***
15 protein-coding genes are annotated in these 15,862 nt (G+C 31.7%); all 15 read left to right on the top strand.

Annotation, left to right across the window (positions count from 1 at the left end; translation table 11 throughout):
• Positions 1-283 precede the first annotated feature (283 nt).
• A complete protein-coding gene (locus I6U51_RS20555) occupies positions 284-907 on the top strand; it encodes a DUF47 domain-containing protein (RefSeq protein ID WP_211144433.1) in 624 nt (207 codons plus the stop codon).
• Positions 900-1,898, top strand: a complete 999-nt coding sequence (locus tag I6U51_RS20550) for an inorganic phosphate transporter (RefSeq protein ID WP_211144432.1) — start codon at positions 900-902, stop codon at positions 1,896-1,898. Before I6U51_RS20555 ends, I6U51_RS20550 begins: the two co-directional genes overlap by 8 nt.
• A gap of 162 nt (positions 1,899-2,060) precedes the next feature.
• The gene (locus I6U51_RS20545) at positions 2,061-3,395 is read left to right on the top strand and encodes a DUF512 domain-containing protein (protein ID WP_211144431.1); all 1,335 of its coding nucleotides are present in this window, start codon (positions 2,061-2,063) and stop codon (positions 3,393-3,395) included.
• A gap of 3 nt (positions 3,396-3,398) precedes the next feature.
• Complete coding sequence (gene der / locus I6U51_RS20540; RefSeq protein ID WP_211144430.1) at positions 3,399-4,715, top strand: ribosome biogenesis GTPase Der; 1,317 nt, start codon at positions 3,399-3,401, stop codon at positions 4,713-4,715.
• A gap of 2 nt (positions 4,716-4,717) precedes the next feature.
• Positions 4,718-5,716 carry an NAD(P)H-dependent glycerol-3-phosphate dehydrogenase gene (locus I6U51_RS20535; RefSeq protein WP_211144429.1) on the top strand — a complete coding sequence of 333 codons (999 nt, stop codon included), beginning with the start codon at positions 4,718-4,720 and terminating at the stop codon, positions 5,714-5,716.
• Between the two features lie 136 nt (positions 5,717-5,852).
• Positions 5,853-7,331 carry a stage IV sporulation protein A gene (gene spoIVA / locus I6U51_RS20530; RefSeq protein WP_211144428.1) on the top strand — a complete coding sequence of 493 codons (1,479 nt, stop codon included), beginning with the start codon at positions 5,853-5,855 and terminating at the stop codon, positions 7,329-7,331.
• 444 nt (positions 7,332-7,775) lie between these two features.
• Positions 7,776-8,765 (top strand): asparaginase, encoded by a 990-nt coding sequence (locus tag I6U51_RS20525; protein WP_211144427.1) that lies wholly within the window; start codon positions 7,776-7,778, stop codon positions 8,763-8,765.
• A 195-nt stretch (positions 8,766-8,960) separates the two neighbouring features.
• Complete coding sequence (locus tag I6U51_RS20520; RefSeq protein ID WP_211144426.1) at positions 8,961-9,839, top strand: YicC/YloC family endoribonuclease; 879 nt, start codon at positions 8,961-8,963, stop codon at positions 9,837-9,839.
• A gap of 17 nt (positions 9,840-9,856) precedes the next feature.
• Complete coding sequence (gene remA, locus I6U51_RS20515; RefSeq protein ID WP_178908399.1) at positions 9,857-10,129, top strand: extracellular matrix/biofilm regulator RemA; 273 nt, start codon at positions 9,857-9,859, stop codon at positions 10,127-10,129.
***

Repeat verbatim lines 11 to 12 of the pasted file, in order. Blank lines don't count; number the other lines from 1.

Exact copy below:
• Positions 4,718-5,716 carry an NAD(P)H-dependent glycerol-3-phosphate dehydrogenase gene (locus I6U51_RS20535; RefSeq protein WP_211144429.1) on the top strand — a complete coding sequence of 333 codons (999 nt, stop codon included), beginning with the start codon at positions 4,718-4,720 and terminating at the stop codon, positions 5,714-5,716.
• Between the two features lie 136 nt (positions 5,717-5,852).